Lindeman receives MMA community service award

This article submitted by Molly H. Connors on 9/17/96.

Dr. Ray Lindeman, Paynesville, is a recipient of the Minnesota Medical Association's 1996 Community Service Award.

Lindeman, who is one of four award winners, will get his award on Thursday, Sept. 19, in Brooklyn Park. The awards that the four doctors will receive are for nonmedical service to the community.

Lindeman has served Paynesville for many years as a physician, and continues to serve and help the community through other projects. Although he has been involved with many projects and organizations through the years, Lindeman has been a Lions Club member for the past 47 years.

The Lions is Lindeman's favorite service organization. The club doesn't spend the money it earns on club members. All the money is donated to the cause it was raised for.
"I'm kind of proud of that," Lindeman said.

He joined the Lions the first year he lived in Paynesville. Lindeman is from South Dakota. He graduated from Parkston High School, and went to college at the University of South Dakota, the University of Tennessee and Stratford University.

He interned at what is now Ramsey Medical Center in St. Paul. He came to Paynesville in 1949 and stayed here.
The "size of the town," and the predominance of Germans in Paynesville reminded Lindeman of Parkston.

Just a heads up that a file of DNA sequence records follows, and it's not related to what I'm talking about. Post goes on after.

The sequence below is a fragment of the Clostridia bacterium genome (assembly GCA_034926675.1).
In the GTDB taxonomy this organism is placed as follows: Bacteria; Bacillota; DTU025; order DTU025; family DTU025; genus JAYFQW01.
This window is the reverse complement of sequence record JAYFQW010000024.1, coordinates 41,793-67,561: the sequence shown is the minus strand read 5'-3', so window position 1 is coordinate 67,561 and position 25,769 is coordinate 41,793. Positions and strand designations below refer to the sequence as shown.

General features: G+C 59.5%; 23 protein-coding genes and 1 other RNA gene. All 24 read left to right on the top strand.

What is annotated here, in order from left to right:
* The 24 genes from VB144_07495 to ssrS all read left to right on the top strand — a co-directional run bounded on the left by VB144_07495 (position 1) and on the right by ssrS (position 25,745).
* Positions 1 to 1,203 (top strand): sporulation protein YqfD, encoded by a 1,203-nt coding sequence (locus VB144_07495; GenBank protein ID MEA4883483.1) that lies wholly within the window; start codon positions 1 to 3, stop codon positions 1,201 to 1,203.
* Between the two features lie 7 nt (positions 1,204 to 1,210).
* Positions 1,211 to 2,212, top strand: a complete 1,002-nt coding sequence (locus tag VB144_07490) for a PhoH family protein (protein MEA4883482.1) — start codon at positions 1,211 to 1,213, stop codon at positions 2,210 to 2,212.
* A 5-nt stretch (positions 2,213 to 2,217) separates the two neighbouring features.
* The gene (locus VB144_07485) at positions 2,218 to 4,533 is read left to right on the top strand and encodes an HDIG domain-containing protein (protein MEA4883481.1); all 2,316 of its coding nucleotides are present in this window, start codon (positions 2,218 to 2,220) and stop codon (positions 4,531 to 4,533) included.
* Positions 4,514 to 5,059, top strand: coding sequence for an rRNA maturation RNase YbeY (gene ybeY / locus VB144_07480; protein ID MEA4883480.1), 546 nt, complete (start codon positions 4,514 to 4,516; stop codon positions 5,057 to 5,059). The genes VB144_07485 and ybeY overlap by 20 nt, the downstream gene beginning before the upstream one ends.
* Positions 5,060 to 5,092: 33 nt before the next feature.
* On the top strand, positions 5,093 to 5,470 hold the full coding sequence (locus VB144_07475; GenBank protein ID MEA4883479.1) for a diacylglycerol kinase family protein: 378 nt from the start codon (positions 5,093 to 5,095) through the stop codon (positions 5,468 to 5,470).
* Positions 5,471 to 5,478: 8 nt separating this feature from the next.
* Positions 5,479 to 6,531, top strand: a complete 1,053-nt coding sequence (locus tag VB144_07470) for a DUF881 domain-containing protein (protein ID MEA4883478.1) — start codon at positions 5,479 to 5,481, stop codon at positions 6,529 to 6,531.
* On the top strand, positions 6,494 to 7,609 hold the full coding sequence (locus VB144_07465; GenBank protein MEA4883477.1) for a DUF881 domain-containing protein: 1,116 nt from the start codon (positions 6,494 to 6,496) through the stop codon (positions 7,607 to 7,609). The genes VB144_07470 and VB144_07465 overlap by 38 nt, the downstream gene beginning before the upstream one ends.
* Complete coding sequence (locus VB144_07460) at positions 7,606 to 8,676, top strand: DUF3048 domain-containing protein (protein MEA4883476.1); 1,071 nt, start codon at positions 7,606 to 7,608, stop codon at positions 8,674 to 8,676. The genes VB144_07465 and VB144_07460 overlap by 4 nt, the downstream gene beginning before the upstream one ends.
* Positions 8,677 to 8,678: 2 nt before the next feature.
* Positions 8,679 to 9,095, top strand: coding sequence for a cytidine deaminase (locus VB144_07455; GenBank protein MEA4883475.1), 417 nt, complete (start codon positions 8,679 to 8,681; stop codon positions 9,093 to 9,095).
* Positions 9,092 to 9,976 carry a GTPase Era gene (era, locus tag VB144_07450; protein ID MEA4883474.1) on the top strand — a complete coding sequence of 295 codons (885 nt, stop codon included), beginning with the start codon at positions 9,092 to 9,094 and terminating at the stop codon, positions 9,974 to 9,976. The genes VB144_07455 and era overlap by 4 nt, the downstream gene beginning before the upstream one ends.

"I was very comfortable" with Paynesville, Lindeman said. "I would do it all over again the same way."

Lindeman's patients were also his friends. This was only possible in a small town like Paynesville, he said. Doctors in the Twin Cities don't and can't have the same relationship with their patients, he said.

"That's when you realize, hey, you've got to give something back to a community that's that good to you," he said. "It's fun and easy to give something back."

Lindeman's years of service to the community as a physician and as a layman came to a "climax" two summers ago when he retired. After church, he got thousands of hugs and thank yous. The thank yous went both ways, he said. The first baby he delivered and the last baby he delivered were both there.

"My cheeks and shoulders were wet," he said. There was a "tremendous feeling of support and love · where you just wanted to collapse on the spot from all that beautiful feeling."

Lindeman doesn't consider himself really retired. Every time he walks around downtown Paynesville, he sees old patients who will "bend his ear" and ask for advice.

One time, Lindeman and his wife, Connie, were in Minneapolis. A young man approached Lindeman on the street. He said,

"You don't remember me, do you?" Lindeman replied that he didn't, and the young man said,

"You delivered me 22 years ago!"

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